Self-Harm Stigma: Feeling Embarrassed About Self-Harm

July 13, 2018 Kayla Chang

Self-harm stigma affects every self-harmer at some point. The effects of embarrassment over self-harming can be serious. Read more on HealthyPlace.

Self-harm stigma is a bit different than the stigma surrounding, say, something like schizophrenia. Whereas there is no overarching societal perception of schizophrenia as an embarrassing condition to have, there is certainly an element of embarrassment created by self-harm stigma.

The Stigma of Self-Harm in Multiple Forms

Self-harm stigma takes on many forms. For one thing, there is this idea that self-harm is a behavior that affects only the young — specifically, teenage girls (Self Injury, Self Harm Statistics and Facts). The reality is that self-harm is not that selective in who it chooses to victimize. Many adult women self-harm, as do many men of all ages. Revealing oneself as an adult woman who suffers from self-harm or a man who suffers from self-harm runs the risk of projecting a sort of arrested development in his or her own personality when, in actuality, mental illness has little if anything to do with the sufferer’s maturity. 

Along similar lines, cultural and media representations of self-harm communicate the existence of a niche “demographic” of self-harmers at the exclusion of everyone who falls outside of these narrow demographic parameters. Contrary to popular representation, young, middle-to-upper-middle-class white women are not any more likely to self-harm than anybody else. This is not to say that this group does not exist — just that they are roughly about as representative of the population of those of self-harm as they are of the general population. 

Self-harm is also often associated with melodrama and attention-seeking. It is painted as an overblown response to everyday stressors that those with less of a dramatic flair, those who are not quite as desperate for attention, handle on a regular basis without turning to self-harm. Because self-harm is so visually striking and so counter to our animal instinct of pain-avoidance, it is presumed that the compulsion comes from a deeply ingrained character flaw as opposed to emotional anguish and/or mental illness.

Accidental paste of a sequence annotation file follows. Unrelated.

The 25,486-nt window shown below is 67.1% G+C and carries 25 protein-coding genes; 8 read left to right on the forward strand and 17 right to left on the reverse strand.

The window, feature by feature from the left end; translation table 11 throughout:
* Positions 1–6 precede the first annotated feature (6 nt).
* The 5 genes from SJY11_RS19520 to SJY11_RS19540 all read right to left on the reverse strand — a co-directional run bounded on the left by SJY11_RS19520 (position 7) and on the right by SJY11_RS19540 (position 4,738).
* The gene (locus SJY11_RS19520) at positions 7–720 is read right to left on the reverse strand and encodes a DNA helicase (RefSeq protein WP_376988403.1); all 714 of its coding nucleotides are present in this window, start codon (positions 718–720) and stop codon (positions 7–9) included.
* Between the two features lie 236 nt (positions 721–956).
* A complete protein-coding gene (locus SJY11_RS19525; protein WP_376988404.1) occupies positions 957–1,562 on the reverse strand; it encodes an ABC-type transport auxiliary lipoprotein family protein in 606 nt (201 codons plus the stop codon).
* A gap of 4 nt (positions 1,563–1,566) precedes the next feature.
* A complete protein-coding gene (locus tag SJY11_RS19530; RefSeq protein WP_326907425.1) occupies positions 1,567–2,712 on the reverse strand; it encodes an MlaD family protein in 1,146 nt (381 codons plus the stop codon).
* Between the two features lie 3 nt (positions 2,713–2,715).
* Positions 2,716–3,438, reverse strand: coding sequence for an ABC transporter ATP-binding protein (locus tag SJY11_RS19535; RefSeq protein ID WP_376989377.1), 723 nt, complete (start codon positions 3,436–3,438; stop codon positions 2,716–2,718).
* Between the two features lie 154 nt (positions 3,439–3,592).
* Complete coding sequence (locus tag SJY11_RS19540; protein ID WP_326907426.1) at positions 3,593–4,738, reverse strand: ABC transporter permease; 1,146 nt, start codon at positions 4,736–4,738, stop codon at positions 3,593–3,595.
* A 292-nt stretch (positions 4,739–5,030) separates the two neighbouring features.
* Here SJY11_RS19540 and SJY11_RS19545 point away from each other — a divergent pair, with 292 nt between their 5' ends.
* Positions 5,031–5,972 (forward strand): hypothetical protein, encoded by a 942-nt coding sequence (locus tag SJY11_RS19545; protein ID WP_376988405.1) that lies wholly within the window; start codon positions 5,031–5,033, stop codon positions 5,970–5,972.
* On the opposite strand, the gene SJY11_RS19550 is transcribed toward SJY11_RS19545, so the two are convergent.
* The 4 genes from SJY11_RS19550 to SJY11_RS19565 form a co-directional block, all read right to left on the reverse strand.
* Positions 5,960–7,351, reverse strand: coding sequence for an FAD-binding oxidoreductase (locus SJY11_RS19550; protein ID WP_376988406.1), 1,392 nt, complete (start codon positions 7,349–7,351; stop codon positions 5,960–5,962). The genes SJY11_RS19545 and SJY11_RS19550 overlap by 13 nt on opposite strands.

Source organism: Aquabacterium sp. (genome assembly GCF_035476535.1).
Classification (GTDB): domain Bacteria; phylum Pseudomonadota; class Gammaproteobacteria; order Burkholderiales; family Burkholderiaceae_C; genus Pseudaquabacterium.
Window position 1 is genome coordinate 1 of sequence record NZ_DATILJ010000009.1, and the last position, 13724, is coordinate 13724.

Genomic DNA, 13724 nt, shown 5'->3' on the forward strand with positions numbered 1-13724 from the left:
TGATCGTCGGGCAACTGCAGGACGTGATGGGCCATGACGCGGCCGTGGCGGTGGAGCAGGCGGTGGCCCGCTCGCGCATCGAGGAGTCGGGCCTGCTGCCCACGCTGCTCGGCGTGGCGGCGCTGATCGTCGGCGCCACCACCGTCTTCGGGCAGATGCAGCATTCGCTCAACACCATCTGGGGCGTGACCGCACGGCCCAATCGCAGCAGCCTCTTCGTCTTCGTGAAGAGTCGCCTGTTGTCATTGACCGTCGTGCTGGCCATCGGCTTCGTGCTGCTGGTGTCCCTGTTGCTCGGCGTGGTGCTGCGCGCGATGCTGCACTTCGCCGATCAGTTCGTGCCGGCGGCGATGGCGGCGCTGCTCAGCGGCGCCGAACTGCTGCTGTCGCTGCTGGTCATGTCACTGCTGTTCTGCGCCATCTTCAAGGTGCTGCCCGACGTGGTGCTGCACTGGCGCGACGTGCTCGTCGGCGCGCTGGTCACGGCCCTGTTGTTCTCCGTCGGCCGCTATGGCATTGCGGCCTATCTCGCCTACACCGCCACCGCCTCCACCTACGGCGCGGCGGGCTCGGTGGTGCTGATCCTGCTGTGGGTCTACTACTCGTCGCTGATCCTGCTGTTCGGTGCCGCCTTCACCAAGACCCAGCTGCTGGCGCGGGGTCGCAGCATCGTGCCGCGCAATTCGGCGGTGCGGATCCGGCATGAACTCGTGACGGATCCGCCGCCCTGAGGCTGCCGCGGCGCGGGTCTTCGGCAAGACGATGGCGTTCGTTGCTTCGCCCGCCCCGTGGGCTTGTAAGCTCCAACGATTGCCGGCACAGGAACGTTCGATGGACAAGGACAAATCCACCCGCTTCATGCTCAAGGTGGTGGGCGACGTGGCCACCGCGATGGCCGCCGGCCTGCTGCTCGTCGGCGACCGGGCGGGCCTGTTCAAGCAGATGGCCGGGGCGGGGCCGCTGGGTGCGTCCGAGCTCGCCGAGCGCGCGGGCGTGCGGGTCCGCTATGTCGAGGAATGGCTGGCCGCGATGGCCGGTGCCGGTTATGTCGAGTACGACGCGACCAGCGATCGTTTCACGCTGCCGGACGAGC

The Effects of Self-Harm Stigma on Sufferers of Self-Harm

All of these self-harm stigmas are excuses a self-harmer can and often do use to keep their self-harm a secret. We are conditioned to believe that, on some level, self-harm is something to be embarrassed by. Shame is the feeling that there is inherently something wrong with us — a feeling also common among self-harmers. It is a fear of self. But embarrassment is the fear of other people. It is the fear that others will judge us as being wrong or deficient or less than in some way. It is also a fear generated almost entirely by external messages that we then internalize. 

Embarrassment can plague a self-harmer even long after recovery. In many cases it is embarrassment, however mild, that compels long-recovered self-harmers to actively cover up their scars. But for someone currently suffering, embarrassment can be toxic to his or her recovery and drive the person into deeper isolation. 

While no one can be shielded from embarrassment, it is important to empower self-harmers to rise above it. Reaching out to even just one person who makes you feel understood and accepted will lessen the fear. Start with one person, then another, and then another. With people behind you, you will feel more empowered to face the fear and self-harm stigma. 

APA Reference
Chang, K. (2018, July 13). Self-Harm Stigma: Feeling Embarrassed About Self-Harm, HealthyPlace. Retrieved on 2024, May 19 from

Author: Kayla Chang

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